Barrett renews call for gutting Asian carp imported into Ontario

July 16, 2014

QUEEN’S PARK – During Question Period, Haldimand-Norfolk MPP Toby Barrett renewed his call for the province to require Asian carp entering Ontario first be gutted.

Regulations currently ban the live importation of Asian carp into Ontario, but dead fish can be imported for food. Since that regulation was introduced, more than $100,000 in fines have been issued in nearly a half-dozen separate incidents of importers attempting to bring live fish across the border. The fear is if a traffic collision were to occur, the carp could escape into drainage ditches or waterways.

Last October after two sterile grass carp were found in the Grand River near Dunnville, Barrett asked the government for the second time to require all Asian carp coming across the border to be eviscerated (gutted). He was told to lobby his federal counterparts.

Barrett informed the Legislature that Haldimand-Norfolk MP The Honourable Diane Finley and Bruce-Grey-Owen Sound MP Larry Miller announced funding for a new Asian carp lab at the Centre for Inland Waterways in Burlington. The laboratory will speed up testing on any fish, or samples, found in Ontario waters to allow quicker response time.

Barrett also questioned why the Ontario government didn’t consider Asian carp an important enough issue to make a submission to the hearings on the Chicago Area Waterways System that is considered the greatest access risk for the fish to access the Great Lakes. Barrett made a presentation to the hearings while in New Orleans, at his own expense.

During Question Period, he also called on the government to reallocate funding to MNR to “head off this clear and present danger”.

Minister of Natural Resources Bill Mauro replied the government took the issue seriously enough to introduce the Invasive Species Act and open an Invasive Species laboratory in Sault Ste. Marie, but did not answer the question about requiring any Asian carp being brought into Ontario to be eviscerated.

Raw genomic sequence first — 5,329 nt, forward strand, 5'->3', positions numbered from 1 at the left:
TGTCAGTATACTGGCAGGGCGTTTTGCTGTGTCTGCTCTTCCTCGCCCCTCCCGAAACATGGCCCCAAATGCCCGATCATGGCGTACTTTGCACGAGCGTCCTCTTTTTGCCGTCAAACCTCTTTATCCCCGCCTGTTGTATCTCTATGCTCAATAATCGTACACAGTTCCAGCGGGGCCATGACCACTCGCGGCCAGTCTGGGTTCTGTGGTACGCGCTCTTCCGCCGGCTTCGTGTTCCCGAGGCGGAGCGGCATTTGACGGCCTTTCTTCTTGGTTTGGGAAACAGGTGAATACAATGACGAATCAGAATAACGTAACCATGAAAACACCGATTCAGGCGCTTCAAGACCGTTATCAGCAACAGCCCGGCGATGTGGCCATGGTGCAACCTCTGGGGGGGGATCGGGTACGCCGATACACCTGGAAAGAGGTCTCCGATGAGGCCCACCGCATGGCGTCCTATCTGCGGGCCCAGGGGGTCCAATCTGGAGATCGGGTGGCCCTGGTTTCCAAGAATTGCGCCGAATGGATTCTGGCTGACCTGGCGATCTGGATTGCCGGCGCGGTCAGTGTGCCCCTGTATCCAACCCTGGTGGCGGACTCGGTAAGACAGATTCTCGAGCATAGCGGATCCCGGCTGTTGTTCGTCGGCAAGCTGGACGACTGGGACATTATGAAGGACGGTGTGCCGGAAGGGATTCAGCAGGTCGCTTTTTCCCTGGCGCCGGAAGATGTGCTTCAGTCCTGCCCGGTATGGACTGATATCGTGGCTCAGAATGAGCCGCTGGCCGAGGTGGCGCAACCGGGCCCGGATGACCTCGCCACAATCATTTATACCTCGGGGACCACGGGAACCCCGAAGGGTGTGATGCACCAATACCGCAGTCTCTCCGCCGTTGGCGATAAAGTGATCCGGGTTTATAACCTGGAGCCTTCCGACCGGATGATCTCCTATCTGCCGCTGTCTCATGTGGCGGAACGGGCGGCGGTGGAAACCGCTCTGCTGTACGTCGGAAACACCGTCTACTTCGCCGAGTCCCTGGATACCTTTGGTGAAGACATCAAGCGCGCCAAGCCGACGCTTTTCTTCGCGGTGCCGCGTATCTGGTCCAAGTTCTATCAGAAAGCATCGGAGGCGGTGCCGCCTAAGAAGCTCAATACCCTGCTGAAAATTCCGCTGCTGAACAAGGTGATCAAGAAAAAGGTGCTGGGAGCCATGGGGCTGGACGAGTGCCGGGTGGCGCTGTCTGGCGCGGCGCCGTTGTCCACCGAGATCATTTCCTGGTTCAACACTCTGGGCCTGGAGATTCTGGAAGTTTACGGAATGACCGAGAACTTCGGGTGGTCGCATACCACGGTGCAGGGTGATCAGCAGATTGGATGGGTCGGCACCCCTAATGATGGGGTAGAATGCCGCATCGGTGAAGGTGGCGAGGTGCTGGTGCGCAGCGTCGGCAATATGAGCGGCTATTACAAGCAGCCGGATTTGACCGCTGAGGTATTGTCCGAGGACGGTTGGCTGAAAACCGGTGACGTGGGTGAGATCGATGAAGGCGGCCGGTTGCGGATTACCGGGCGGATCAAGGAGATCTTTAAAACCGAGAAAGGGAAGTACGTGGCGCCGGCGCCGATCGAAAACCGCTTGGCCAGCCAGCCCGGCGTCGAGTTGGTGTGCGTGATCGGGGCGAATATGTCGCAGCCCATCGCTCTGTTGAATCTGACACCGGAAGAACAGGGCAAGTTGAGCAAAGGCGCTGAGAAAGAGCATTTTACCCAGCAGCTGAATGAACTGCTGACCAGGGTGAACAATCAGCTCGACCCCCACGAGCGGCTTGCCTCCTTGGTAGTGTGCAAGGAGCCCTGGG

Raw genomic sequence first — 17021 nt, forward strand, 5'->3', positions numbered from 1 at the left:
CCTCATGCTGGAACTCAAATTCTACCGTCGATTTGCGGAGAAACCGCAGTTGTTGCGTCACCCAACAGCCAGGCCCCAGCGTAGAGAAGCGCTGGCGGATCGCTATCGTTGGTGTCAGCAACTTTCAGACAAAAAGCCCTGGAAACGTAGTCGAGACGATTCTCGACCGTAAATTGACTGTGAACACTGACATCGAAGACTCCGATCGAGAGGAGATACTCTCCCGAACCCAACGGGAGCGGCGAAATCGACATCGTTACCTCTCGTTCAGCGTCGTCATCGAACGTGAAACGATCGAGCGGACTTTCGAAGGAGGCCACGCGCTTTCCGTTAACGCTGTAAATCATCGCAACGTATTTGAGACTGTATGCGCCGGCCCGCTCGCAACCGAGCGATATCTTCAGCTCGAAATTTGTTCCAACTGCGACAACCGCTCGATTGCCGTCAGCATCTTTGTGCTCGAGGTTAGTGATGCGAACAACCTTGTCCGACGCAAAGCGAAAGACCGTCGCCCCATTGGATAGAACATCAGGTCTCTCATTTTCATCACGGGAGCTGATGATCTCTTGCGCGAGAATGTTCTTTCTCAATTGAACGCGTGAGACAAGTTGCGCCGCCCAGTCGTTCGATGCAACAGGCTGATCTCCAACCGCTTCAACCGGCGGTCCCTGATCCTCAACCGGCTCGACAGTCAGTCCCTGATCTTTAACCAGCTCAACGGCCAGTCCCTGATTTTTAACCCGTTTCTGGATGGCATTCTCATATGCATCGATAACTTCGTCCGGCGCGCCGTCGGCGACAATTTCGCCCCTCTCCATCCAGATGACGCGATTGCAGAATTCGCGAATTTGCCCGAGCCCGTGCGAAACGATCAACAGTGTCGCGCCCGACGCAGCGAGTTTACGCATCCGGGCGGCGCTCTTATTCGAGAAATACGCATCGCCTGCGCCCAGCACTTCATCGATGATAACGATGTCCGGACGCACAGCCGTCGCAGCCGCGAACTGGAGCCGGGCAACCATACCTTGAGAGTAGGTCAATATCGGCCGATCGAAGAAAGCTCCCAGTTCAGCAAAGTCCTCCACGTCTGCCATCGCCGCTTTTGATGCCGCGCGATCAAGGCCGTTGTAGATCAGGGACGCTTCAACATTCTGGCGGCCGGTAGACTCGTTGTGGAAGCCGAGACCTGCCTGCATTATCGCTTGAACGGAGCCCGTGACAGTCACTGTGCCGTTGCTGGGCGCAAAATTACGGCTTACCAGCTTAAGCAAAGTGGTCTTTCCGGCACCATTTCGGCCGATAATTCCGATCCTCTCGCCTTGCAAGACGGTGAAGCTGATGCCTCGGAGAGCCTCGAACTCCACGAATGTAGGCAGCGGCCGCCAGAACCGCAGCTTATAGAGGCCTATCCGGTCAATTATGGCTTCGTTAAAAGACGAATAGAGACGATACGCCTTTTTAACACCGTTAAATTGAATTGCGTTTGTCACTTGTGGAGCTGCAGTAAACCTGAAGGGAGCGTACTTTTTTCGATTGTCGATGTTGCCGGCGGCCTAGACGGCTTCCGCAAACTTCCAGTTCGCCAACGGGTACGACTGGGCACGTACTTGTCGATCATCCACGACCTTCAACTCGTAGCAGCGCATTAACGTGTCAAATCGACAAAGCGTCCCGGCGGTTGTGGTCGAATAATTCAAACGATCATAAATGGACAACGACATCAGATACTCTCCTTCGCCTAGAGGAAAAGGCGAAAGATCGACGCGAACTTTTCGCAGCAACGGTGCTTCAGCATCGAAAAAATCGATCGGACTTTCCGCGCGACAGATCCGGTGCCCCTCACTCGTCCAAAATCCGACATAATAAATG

For more information contact MPP Toby Barrett at 519-428-0446

TUESDAY, JULY 15, 2014

Invasive species


Mr. Toby Barrett: To the Minister of Natural Resources: I raised the question of Asian carp devastation with your predecessor, and he told me to go lobby my federal cousins. So I did talk to my federal counterpart, and I’m pleased to announce that they have tackled the problem. Haldimand–Norfolk Cabinet Minister Diane Finley and Bruce–Grey–Owen Sound MP Larry Miller announced the opening of a state-of-the-art research facility in Burlington that will allow the analysis of samples in Canada, rather than waiting on American facilities to do the work The federal government also committed to more monitoring at detection sites and collaborative research with the United States.

So the ball is in your court, Minister. My question: When is your ministry going to go a step beyond the ban on live Asian carp and require that any fish imported for food be gutted?

Hon. Bill Mauro: I want to thank the member for the question. He absolutely raises an issue that is of serious concern to those of us on this side of the House and, I think, all parties, including both opposition parties. I want to thank him for the question.